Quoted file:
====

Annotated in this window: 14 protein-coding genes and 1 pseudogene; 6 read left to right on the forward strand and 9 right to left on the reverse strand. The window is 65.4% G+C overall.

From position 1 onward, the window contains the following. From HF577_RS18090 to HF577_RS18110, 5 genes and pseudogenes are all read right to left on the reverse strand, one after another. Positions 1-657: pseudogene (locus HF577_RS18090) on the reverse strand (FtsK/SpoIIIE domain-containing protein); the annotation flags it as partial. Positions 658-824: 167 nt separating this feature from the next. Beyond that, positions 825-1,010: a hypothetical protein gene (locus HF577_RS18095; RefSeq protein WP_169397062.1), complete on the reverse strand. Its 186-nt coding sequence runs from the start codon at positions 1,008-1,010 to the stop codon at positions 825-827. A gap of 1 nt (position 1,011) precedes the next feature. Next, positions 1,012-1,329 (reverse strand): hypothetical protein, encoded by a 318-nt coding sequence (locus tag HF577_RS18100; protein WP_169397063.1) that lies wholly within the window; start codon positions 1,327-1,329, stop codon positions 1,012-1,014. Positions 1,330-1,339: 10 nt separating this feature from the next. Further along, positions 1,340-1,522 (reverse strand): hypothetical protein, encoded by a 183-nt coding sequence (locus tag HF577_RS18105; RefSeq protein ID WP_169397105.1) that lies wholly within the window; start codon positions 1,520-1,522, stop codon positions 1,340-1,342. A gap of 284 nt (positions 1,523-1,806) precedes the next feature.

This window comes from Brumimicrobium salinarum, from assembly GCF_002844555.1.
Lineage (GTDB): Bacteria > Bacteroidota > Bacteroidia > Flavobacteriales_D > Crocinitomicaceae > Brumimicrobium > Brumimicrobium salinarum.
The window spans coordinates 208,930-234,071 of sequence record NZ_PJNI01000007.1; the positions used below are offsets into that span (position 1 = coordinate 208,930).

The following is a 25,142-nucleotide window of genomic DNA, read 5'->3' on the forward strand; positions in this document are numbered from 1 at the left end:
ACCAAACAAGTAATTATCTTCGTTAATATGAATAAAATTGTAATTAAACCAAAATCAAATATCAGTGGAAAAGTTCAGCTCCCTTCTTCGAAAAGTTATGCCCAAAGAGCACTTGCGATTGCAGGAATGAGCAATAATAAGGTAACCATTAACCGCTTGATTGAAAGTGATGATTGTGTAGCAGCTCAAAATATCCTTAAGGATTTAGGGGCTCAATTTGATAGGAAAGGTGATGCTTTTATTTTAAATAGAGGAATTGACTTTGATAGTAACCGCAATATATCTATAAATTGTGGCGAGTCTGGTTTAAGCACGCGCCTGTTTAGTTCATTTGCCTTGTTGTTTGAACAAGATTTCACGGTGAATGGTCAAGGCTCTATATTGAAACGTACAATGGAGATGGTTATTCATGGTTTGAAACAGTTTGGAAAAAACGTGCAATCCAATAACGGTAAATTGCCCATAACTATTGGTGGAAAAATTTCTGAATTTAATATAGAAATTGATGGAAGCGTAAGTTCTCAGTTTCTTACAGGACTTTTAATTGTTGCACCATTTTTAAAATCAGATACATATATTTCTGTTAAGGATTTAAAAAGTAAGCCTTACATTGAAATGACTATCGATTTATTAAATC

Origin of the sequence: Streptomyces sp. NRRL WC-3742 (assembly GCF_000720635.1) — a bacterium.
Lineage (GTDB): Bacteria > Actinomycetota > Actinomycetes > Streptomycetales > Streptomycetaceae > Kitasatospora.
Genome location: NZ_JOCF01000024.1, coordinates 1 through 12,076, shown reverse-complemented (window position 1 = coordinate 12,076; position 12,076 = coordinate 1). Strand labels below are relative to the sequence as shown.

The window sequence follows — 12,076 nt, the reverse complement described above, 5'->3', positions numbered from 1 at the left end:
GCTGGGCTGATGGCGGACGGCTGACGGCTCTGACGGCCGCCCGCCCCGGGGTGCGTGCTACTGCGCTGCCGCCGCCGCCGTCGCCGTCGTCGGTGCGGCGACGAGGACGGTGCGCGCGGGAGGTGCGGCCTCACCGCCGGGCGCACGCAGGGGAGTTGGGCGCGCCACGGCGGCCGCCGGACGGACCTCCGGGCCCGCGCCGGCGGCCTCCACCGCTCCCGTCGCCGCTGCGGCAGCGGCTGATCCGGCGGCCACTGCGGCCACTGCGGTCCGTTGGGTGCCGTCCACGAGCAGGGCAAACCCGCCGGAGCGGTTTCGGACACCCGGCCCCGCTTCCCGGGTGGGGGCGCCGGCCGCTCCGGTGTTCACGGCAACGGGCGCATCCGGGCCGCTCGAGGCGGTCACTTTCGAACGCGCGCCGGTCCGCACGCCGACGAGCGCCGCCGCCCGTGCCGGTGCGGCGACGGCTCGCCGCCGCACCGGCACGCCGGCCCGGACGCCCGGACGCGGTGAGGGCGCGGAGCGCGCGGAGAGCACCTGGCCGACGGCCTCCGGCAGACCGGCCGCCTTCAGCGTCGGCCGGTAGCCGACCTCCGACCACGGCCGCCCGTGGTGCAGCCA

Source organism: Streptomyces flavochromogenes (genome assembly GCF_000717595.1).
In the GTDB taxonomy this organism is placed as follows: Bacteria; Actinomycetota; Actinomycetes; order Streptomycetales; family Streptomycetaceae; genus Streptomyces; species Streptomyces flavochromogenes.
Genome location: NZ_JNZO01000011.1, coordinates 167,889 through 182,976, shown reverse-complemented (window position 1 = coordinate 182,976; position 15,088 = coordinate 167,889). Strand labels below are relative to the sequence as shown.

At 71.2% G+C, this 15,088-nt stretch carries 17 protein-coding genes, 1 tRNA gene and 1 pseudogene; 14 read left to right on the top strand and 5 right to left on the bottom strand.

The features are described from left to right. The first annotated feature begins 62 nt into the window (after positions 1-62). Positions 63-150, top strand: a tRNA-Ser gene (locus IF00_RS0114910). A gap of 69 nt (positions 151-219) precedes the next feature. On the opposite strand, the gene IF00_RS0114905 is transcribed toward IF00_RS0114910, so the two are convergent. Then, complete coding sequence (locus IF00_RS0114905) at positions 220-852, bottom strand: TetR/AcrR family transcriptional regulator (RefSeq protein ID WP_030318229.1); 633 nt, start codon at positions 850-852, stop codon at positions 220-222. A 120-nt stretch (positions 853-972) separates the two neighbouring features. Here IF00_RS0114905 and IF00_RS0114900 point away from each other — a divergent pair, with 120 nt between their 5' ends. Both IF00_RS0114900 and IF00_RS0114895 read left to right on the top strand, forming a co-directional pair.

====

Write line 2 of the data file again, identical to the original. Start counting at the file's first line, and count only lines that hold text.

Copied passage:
From position 1 onward, the window contains the following. From HF577_RS18090 to HF577_RS18110, 5 genes and pseudogenes are all read right to left on the reverse strand, one after another. Positions 1-657: pseudogene (locus HF577_RS18090) on the reverse strand (FtsK/SpoIIIE domain-containing protein); the annotation flags it as partial. Positions 658-824: 167 nt separating this feature from the next. Beyond that, positions 825-1,010: a hypothetical protein gene (locus HF577_RS18095; RefSeq protein WP_169397062.1), complete on the reverse strand. Its 186-nt coding sequence runs from the start codon at positions 1,008-1,010 to the stop codon at positions 825-827. A gap of 1 nt (position 1,011) precedes the next feature. Next, positions 1,012-1,329 (reverse strand): hypothetical protein, encoded by a 318-nt coding sequence (locus tag HF577_RS18100; protein WP_169397063.1) that lies wholly within the window; start codon positions 1,327-1,329, stop codon positions 1,012-1,014. Positions 1,330-1,339: 10 nt separating this feature from the next. Further along, positions 1,340-1,522 (reverse strand): hypothetical protein, encoded by a 183-nt coding sequence (locus tag HF577_RS18105; RefSeq protein ID WP_169397105.1) that lies wholly within the window; start codon positions 1,520-1,522, stop codon positions 1,340-1,342. A gap of 284 nt (positions 1,523-1,806) precedes the next feature.